How to calm an anxious dog and spot dog anxiety symptoms
Our dogs give us so much love and bring so much joy. They’re always thrilled to see us, and we do everything we can to keep them healthy and happy. Unfortunately, even the most well-looked-after and enthusiastic dog can become stressed or anxious.
As loving owners, it’s our job to recognise the signs of anxiety in our dogs. Here’s what you need to know and how to help your dog through their anxiety.
Know the dog anxiety symptoms
What are the main signs that your dog might be feeling stressed or anxious? Here are a few to watch out for:
Panting or shaking
Dogs pant to cool down but it can also be a sign of fear or anxiety. They might also shake or drool.
Changes in eating or sleeping
An anxious dog might lose interest in their food. They might also change their sleeping patterns.
If your dog is anxious, they might bark or vocalise more often.
Puppies have specific periods of their development when they’re more likely to be afraid. This is a normal part of healthy development, and with proper training, they should grow out of these new fears.
How to calm an anxious dog
Realising that your dog is anxious can be stressful for owners. Let’s look at the practical steps you can take to help calm your anxious dog.
Create a calm environment
The first step is to create a calming environment for your dog. This is very similar to a calming environment you’d create for yourself.
Try to reduce the amount of noise and movement. Noise and movement both signal to a dog that they need to be alert. Your dog can more easily relax when their environment is quiet and still.
Many dogs enjoy having a cosy, safe space to retreat to when they feel anxious. If your dog is crate trained, this will often be their preferred space. If not, try offering them a bed somewhere out of the way.
Even the most clever dog can be easily distracted. Help them overcome their anxiety by giving them something else to concentrate on.
Tasks that take a lot of attention and mental effort are ideal. Playing with toys or activities such as sniffing or a puzzle mat can focus your dog’s mind and let them forget their fear.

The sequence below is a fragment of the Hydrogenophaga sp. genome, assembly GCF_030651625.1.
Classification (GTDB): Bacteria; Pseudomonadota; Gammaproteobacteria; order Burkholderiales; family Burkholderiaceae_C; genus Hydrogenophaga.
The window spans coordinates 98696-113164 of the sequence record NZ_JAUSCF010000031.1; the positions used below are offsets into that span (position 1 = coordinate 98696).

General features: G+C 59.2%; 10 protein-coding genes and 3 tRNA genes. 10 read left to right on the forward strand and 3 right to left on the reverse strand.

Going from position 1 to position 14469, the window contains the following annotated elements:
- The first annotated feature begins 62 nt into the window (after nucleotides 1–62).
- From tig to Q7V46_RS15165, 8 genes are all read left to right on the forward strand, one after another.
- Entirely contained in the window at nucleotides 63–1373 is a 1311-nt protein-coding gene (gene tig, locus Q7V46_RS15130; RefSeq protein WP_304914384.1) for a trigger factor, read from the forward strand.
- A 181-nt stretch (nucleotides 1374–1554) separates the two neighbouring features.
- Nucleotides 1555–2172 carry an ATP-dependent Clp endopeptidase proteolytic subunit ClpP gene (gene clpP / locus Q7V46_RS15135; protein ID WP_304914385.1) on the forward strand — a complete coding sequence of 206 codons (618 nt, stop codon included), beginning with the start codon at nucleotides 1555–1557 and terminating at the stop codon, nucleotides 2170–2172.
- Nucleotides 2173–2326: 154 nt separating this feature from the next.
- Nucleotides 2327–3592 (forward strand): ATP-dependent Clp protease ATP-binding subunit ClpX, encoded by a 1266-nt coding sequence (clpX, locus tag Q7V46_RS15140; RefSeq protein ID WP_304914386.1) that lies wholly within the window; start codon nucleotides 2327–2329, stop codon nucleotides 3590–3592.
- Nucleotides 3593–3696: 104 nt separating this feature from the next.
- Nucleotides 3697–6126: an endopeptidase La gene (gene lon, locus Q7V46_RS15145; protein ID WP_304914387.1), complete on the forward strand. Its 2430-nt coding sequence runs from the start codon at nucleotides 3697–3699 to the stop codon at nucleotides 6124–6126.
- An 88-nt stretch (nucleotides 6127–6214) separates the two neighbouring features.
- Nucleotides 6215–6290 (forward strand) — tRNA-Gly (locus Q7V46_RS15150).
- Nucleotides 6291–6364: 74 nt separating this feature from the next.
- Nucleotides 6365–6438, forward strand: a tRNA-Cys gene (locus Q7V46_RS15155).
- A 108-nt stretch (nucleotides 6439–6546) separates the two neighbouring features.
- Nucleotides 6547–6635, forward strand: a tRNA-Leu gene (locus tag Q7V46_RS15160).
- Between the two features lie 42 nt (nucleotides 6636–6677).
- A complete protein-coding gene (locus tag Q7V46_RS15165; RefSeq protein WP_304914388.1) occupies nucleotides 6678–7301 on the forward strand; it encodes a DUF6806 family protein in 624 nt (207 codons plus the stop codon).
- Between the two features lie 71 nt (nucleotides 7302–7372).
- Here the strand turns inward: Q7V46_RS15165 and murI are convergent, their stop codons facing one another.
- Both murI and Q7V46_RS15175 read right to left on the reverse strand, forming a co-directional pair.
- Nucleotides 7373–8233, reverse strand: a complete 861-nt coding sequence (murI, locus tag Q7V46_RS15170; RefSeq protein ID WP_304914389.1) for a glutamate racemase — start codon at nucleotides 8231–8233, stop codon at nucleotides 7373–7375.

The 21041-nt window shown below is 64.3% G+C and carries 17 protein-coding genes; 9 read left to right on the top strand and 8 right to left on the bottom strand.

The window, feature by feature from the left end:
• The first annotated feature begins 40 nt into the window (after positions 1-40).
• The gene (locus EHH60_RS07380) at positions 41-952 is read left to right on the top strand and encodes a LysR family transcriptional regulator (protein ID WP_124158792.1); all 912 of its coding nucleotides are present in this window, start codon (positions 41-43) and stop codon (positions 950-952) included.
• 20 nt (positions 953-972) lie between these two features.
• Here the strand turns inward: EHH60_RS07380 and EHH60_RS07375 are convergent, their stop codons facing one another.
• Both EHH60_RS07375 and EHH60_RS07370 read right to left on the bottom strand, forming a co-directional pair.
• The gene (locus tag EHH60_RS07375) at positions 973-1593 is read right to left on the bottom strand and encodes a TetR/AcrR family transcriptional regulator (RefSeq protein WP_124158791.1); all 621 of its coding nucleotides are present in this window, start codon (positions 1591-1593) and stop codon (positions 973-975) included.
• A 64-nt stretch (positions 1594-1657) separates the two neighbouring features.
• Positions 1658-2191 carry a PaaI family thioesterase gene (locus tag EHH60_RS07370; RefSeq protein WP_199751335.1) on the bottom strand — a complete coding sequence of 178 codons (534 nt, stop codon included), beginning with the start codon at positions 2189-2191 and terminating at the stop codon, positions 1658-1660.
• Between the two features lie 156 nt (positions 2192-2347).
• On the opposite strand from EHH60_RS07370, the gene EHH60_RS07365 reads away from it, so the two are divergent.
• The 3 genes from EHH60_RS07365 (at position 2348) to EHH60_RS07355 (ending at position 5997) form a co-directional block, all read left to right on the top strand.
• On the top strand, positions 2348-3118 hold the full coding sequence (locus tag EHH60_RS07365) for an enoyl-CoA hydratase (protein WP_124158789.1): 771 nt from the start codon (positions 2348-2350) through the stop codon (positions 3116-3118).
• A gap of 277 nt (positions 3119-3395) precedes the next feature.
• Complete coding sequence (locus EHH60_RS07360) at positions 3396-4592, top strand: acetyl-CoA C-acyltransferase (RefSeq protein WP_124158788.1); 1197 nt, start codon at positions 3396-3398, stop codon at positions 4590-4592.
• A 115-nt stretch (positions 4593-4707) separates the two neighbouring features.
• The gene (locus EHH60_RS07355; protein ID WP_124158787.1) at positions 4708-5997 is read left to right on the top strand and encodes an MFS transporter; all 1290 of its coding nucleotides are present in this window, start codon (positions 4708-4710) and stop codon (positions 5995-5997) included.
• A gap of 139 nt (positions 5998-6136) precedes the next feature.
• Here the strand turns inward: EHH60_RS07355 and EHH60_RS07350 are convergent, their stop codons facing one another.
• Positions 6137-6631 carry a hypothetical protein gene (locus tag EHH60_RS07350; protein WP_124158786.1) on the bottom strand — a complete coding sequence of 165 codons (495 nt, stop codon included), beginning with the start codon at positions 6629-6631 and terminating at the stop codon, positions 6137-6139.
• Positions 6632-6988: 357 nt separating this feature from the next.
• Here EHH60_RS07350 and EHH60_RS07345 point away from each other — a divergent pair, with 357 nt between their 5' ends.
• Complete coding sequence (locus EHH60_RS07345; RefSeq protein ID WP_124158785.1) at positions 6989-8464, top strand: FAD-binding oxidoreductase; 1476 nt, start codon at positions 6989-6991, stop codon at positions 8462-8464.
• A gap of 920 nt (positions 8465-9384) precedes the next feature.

Training can also help distract your dog, but be careful not to overwhelm them. An anxious dog isn’t going to be at their best. Avoid trying new tricks. Instead, focus on the basic commands that give them lots of opportunities to succeed and earn praise.
Dogs will naturally self-soothe through activities such as licking and chewing, so offer your dog a favourite chew toy or even a frozen snack to encourage licking.
Don't forget about exercise
Sometimes an anxious dog needs to get rid of some of their excess energy. Exercise won’t deal with any underlying causes of anxiety in your dog, but it can reduce the effects.
Make sure that your dog is getting plenty of exercise every day. It’s important to take your dog for regular walks to keep them mentally stimulated and offer them new sights, smells, and sounds to enjoy.
Reward and train calm behaviour
Try to encourage your dog to be calmer by rewarding them when they settle quietly. This ‘captures’ the calm feeling, making them more likely to repeat the behaviour.
Help keep anxiety away with proper socialisation
Of course, prevention is better than cure. Proper socialisation can help puppies grow into confident dogs and avoid symptoms of anxiety.
The best way to socialise your puppy is to give them a wide range of different experiences.
Paws in Work’s puppy therapy sessions are an excellent way for young puppies to get used to the world and get proper socialisation to help them grow into confident dogs.
Get in touch to learn more about our puppy therapy sessions!